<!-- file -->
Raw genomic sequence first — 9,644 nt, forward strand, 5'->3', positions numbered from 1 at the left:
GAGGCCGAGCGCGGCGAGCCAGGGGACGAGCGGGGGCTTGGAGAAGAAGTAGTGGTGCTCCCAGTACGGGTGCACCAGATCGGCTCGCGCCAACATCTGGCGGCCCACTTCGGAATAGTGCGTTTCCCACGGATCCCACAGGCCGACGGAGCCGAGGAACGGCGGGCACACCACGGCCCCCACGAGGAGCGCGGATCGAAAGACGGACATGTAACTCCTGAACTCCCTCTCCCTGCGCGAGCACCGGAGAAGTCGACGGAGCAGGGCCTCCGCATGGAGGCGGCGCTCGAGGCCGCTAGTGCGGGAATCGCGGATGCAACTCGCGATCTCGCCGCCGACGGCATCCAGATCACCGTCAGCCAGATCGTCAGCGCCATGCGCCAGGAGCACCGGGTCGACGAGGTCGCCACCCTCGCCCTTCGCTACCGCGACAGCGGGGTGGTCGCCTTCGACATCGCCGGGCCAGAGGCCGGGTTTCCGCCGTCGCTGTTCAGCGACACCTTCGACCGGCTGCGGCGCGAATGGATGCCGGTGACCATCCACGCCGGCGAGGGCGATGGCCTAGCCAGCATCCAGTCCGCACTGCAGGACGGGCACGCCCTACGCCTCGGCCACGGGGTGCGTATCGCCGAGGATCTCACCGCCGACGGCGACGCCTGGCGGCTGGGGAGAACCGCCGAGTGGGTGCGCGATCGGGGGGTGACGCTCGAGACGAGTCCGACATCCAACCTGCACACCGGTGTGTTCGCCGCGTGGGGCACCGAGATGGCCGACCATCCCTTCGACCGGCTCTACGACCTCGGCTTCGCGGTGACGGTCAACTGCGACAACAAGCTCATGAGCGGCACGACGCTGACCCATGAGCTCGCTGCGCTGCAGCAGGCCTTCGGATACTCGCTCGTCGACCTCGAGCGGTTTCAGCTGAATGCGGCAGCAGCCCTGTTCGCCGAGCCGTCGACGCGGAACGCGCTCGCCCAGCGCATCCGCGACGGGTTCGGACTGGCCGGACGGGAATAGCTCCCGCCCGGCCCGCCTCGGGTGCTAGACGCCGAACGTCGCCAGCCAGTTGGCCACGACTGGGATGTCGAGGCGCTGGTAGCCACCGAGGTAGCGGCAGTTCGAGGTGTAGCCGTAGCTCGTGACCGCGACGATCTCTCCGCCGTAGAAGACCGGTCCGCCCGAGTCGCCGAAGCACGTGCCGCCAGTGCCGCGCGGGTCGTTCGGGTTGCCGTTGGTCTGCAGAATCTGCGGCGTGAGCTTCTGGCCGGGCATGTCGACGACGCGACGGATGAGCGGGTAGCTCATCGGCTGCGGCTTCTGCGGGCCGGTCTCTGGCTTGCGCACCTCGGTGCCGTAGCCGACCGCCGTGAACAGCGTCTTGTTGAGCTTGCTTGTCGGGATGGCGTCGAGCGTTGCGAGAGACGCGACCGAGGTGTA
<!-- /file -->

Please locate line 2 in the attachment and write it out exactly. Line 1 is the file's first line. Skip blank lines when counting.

GAGGCCGAGCGCGGCGAGCCAGGGGACGAGCGGGGGCTTGGAGAAGAAGTAGTGGTGCTCCCAGTACGGGTGCACCAGATCGGCTCGCGCCAACATCTGGCGGCCCACTTCGGAATAGTGCGTTTCCCACGGATCCCACAGGCCGACGGAGCCGAGGAACGGCGGGCACACCACGGCCCCCACGAGGAGCGCGGATCGAAAGACGGACATGTAACTCCTGAACTCCCTCTCCCTGCGCGAGCACCGGAGAAGTCGACGGAGCAGGGCCTCCGCATGGAGGCGGCGCTCGAGGCCGCTAGTGCGGGAATCGCGGATGCAACTCGCGATCTCGCCGCCGACGGCATCCAGATCACCGTCAGCCAGATCGTCAGCGCCATGCGCCAGGAGCACCGGGTCGACGAGGTCGCCACCCTCGCCCTTCGCTACCGCGACAGCGGGGTGGTCGCCTTCGACATCGCCGGGCCAGAGGCCGGGTTTCCGCCGTCGCTGTTCAGCGACACCTTCGACCGGCTGCGGCGCGAATGGATGCCGGTGACCATCCACGCCGGCGAGGGCGATGGCCTAGCCAGCATCCAGTCCGCACTGCAGGACGGGCACGCCCTACGCCTCGGCCACGGGGTGCGTATCGCCGAGGATCTCACCGCCGACGGCGACGCCTGGCGGCTGGGGAGAACCGCCGAGTGGGTGCGCGATCGGGGGGTGACGCTCGAGACGAGTCCGACATCCAACCTGCACACCGGTGTGTTCGCCGCGTGGGGCACCGAGATGGCCGACCATCCCTTCGACCGGCTCTACGACCTCGGCTTCGCGGTGACGGTCAACTGCGACAACAAGCTCATGAGCGGCACGACGCTGACCCATGAGCTCGCTGCGCTGCAGCAGGCCTTCGGATACTCGCTCGTCGACCTCGAGCGGTTTCAGCTGAATGCGGCAGCAGCCCTGTTCGCCGAGCCGTCGACGCGGAACGCGCTCGCCCAGCGCATCCGCGACGGGTTCGGACTGGCCGGACGGGAATAGCTCCCGCCCGGCCCGCCTCGGGTGCTAGACGCCGAACGTCGCCAGCCAGTTGGCCACGACTGGGATGTCGAGGCGCTGGTAGCCACCGAGGTAGCGGCAGTTCGAGGTGTAGCCGTAGCTCGTGACCGCGACGATCTCTCCGCCGTAGAAGACCGGTCCGCCCGAGTCGCCGAAGCACGTGCCGCCAGTGCCGCGCGGGTCGTTCGGGTTGCCGTTGGTCTGCAGAATCTGCGGCGTGAGCTTCTGGCCGGGCATGTCGACGACGCGACGGATGAGCGGGTAGCTCATCGGCTGCGGCTTCTGCGGGCCGGTCTCTGGCTTGCGCACCTCGGTGCCGTAGCCGACCGCCGTGAACAGCGTCTTGTTGAGCTTGCTTGTCGGGATGGCGTCGAGCGTTGCGAGAGACGCGACCGAGGTGTA